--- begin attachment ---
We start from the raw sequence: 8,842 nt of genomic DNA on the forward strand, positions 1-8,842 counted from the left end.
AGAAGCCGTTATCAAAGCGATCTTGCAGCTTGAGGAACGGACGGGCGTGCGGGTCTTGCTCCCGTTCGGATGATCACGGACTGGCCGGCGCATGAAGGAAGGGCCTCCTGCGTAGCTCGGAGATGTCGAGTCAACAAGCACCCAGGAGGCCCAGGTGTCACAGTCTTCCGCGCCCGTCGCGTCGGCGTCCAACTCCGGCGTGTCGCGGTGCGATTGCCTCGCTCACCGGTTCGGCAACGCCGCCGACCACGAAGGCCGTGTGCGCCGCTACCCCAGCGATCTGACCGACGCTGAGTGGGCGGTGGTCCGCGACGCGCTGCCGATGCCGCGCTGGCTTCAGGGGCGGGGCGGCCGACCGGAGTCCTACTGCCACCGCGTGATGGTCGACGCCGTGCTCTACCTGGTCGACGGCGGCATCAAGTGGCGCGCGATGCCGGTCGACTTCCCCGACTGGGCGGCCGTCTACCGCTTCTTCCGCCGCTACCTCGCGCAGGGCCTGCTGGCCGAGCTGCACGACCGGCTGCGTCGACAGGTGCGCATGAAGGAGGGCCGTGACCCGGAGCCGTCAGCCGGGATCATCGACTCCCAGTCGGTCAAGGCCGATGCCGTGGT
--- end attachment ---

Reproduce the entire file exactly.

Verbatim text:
We start from the raw sequence: 8,842 nt of genomic DNA on the forward strand, positions 1-8,842 counted from the left end.
AGAAGCCGTTATCAAAGCGATCTTGCAGCTTGAGGAACGGACGGGCGTGCGGGTCTTGCTCCCGTTCGGATGATCACGGACTGGCCGGCGCATGAAGGAAGGGCCTCCTGCGTAGCTCGGAGATGTCGAGTCAACAAGCACCCAGGAGGCCCAGGTGTCACAGTCTTCCGCGCCCGTCGCGTCGGCGTCCAACTCCGGCGTGTCGCGGTGCGATTGCCTCGCTCACCGGTTCGGCAACGCCGCCGACCACGAAGGCCGTGTGCGCCGCTACCCCAGCGATCTGACCGACGCTGAGTGGGCGGTGGTCCGCGACGCGCTGCCGATGCCGCGCTGGCTTCAGGGGCGGGGCGGCCGACCGGAGTCCTACTGCCACCGCGTGATGGTCGACGCCGTGCTCTACCTGGTCGACGGCGGCATCAAGTGGCGCGCGATGCCGGTCGACTTCCCCGACTGGGCGGCCGTCTACCGCTTCTTCCGCCGCTACCTCGCGCAGGGCCTGCTGGCCGAGCTGCACGACCGGCTGCGTCGACAGGTGCGCATGAAGGAGGGCCGTGACCCGGAGCCGTCAGCCGGGATCATCGACTCCCAGTCGGTCAAGGCCGATGCCGTGGT